Dr. Henok Wendirad (DVM)
On Friday, 11 March 2011 the Japanese coastal city of Tohoku was hit by an earthquake of a 9.0 magnitude with the epicenter approximately 70kms east of the Osheka peninsula of Tohoku.
It was the most powerful known earthquake ever to have hit Japan and one of the five most powerful earthquakes in the world since modern record keeping began in 1900.
The earthquake had triggered a powerful tsunami waves that reached heights of up to 40.5 meters. Furthermore, cooling systems in one of the reactors at the Fukushima Daiichi nuclear power station in the Fukushima prefecture failed shortly after the earthquake, causing a nuclear crisis. This initial reactor failure was followed by an explosion and eventual partial meltdowns in two reactors, followed yet again by a fire in another reactor which released radioactivity in to the atmosphere.
It was a series unfolding of a devastating human catastrophe. Even now after a solid year has passed, imagining the situation in the shoes of the people of Tohoku is incomprehensible. It feels like the end of everything. With a registered casualty rate of more than 15,800 deaths, 3,200 missing persons and over 600 injuries in one place, it can simply be considered as nothing but hell on earth.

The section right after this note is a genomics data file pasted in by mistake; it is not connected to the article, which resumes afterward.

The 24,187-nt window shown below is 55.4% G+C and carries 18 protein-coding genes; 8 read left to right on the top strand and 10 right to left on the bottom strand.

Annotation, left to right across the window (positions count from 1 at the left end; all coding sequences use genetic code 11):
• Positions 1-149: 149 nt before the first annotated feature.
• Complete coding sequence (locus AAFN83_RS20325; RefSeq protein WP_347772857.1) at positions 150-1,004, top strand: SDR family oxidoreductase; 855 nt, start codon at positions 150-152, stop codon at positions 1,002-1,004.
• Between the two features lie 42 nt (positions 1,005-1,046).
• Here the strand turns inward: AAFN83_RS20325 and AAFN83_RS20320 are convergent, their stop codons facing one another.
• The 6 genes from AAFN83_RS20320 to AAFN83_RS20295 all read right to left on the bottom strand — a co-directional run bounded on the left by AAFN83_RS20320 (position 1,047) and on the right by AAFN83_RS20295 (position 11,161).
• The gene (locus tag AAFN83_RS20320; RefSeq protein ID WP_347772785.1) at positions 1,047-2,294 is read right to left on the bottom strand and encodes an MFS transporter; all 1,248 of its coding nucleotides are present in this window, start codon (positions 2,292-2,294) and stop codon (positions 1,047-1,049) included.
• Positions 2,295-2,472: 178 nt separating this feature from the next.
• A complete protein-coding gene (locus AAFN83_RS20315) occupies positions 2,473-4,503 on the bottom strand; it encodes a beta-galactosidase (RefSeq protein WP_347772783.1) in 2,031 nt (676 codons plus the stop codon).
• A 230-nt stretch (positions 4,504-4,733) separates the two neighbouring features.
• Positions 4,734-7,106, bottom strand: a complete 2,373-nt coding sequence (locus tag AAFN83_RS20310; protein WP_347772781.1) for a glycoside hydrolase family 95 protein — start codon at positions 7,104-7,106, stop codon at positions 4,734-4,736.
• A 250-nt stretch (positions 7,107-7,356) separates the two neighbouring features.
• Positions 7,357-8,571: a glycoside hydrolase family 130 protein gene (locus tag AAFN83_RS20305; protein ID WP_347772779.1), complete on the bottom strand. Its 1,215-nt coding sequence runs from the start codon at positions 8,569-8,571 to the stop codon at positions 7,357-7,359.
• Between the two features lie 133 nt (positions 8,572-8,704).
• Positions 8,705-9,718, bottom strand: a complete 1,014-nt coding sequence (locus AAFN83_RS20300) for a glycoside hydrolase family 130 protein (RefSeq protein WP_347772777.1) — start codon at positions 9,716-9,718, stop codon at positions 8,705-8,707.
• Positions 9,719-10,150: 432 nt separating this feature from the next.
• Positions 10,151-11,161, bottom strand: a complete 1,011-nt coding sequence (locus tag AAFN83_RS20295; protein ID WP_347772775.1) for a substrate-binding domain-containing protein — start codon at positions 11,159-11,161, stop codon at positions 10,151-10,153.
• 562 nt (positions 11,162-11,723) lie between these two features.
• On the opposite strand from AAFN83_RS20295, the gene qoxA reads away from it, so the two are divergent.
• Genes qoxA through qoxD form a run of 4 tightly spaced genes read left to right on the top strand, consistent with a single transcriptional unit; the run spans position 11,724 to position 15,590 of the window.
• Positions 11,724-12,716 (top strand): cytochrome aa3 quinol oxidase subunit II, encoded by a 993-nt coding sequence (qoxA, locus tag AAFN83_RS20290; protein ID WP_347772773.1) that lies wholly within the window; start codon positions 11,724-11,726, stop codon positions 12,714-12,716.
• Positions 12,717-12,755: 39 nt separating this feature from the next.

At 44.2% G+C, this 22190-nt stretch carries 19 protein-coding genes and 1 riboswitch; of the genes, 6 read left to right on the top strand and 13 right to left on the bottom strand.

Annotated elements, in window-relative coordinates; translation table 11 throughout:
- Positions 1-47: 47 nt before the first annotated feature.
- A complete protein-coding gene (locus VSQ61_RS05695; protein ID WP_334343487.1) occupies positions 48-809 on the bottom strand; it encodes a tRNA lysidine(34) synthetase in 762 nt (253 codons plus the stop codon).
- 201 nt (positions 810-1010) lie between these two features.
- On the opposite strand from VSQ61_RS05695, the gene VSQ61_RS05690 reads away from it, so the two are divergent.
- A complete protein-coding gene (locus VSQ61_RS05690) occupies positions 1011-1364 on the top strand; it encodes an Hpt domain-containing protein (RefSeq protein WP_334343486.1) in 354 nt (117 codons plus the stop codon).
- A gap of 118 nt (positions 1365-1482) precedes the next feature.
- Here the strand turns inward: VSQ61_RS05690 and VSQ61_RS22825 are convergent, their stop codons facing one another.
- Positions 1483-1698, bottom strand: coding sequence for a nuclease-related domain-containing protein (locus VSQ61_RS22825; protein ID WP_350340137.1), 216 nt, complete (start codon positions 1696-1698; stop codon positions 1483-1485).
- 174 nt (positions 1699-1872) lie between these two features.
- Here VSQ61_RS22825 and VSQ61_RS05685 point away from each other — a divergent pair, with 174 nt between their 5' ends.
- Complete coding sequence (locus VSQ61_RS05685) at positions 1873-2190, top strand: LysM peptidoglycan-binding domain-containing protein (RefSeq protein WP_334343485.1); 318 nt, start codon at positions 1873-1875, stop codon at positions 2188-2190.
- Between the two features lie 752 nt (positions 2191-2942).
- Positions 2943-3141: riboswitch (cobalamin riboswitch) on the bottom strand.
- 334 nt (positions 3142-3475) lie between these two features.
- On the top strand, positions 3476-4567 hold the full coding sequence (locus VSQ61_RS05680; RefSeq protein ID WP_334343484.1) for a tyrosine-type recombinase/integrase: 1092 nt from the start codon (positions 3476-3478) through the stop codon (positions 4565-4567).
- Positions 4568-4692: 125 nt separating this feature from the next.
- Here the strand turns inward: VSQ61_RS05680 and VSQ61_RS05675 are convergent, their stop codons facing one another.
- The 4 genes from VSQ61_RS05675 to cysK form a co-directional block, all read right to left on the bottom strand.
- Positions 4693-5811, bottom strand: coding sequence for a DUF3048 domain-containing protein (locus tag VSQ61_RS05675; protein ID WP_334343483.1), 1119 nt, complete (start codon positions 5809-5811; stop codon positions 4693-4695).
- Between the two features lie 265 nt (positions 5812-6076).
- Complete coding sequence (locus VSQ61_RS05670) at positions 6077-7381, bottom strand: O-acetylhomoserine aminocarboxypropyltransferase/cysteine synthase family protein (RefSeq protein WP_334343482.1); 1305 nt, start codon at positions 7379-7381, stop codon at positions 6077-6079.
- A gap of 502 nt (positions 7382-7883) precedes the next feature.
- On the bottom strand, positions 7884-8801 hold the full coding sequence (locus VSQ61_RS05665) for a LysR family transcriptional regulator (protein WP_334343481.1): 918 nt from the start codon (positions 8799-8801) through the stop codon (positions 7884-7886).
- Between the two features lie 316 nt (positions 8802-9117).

That was what I thought until I visited a photograph exhibition commemorating the first year anniversary of the disaster, which was organized by the Embassy of Japan in Addis Ababa and was held at the national museum Sidist killo.
When I first plan to visit the exhibition my expectation was simple: I walked in to enjoy Japanese art and creativity in photography. But once I was in, I found it was more than the conventional Japanese photographic collections.
It begins with a picture of Sendai Airport runway taken before the earthquake struck. One can clearly see a well composed runway and intact reception hangars. The next picture was also of Sendai Airport, but one that was taken right after the earthquake. It shows nothing but a ruined runway and a demolished hangar.
The exhibition is perfectly designed to grasp and swing the attention of the visitor’s emotion in these before and after extremes. The pictures hanging at the exhibition trailed one after the other and showed the devastation at the same place.
Then in came the pictures that, for me, were a sight for a sore eye: the Sendai airport completely restored and ready to provide service. It was followed by a section of Joban expressway which caved in to the earthquake on March 11. But which, after so much destruction, by March 17, was opened for traffic.
More than 50 photographs were displayed at the exhibition: all of the pictures showed the story of hopes, of dreams and of togetherness; the story of adversity and creation altogether.
If anything goes by to show how resilient Japan is in the face of unimaginable natural disasters, this exhibition held plenty of answers.
Without a shred of doubt the Tohoku earthquake marks one of the darkest moments in the lives of millions of Japanese but it was also a significant moment (unfortunate it was) in the history of mankind that showed the world how to survive, and then thrive.
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